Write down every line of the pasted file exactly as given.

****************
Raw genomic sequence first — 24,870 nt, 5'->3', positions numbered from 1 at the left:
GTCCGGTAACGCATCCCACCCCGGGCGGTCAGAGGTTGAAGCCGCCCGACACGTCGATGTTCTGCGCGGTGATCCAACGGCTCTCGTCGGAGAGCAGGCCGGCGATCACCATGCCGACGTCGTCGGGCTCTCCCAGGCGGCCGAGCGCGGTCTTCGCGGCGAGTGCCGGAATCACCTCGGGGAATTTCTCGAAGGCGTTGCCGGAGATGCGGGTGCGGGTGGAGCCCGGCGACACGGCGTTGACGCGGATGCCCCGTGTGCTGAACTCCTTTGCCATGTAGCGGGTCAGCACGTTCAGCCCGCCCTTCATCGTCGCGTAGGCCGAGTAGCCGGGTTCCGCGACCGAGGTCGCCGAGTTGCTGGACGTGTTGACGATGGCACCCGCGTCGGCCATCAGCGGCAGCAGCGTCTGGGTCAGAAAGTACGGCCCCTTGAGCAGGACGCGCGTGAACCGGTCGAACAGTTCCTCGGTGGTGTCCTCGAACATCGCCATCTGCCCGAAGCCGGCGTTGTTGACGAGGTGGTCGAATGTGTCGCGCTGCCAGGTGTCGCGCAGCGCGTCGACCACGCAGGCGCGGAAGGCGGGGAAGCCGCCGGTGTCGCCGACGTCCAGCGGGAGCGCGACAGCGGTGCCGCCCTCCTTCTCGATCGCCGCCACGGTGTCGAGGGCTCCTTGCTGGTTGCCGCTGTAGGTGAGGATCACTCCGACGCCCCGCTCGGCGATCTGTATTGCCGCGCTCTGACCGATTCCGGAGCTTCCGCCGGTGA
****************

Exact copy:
Raw genomic sequence first — 24,870 nt, 5'->3', positions numbered from 1 at the left:
GTCCGGTAACGCATCCCACCCCGGGCGGTCAGAGGTTGAAGCCGCCCGACACGTCGATGTTCTGCGCGGTGATCCAACGGCTCTCGTCGGAGAGCAGGCCGGCGATCACCATGCCGACGTCGTCGGGCTCTCCCAGGCGGCCGAGCGCGGTCTTCGCGGCGAGTGCCGGAATCACCTCGGGGAATTTCTCGAAGGCGTTGCCGGAGATGCGGGTGCGGGTGGAGCCCGGCGACACGGCGTTGACGCGGATGCCCCGTGTGCTGAACTCCTTTGCCATGTAGCGGGTCAGCACGTTCAGCCCGCCCTTCATCGTCGCGTAGGCCGAGTAGCCGGGTTCCGCGACCGAGGTCGCCGAGTTGCTGGACGTGTTGACGATGGCACCCGCGTCGGCCATCAGCGGCAGCAGCGTCTGGGTCAGAAAGTACGGCCCCTTGAGCAGGACGCGCGTGAACCGGTCGAACAGTTCCTCGGTGGTGTCCTCGAACATCGCCATCTGCCCGAAGCCGGCGTTGTTGACGAGGTGGTCGAATGTGTCGCGCTGCCAGGTGTCGCGCAGCGCGTCGACCACGCAGGCGCGGAAGGCGGGGAAGCCGCCGGTGTCGCCGACGTCCAGCGGGAGCGCGACAGCGGTGCCGCCCTCCTTCTCGATCGCCGCCACGGTGTCGAGGGCTCCTTGCTGGTTGCCGCTGTAGGTGAGGATCACTCCGACGCCCCGCTCGGCGATCTGTATTGCCGCGCTCTGACCGATTCCGGAGCTTCCGCCGGTGA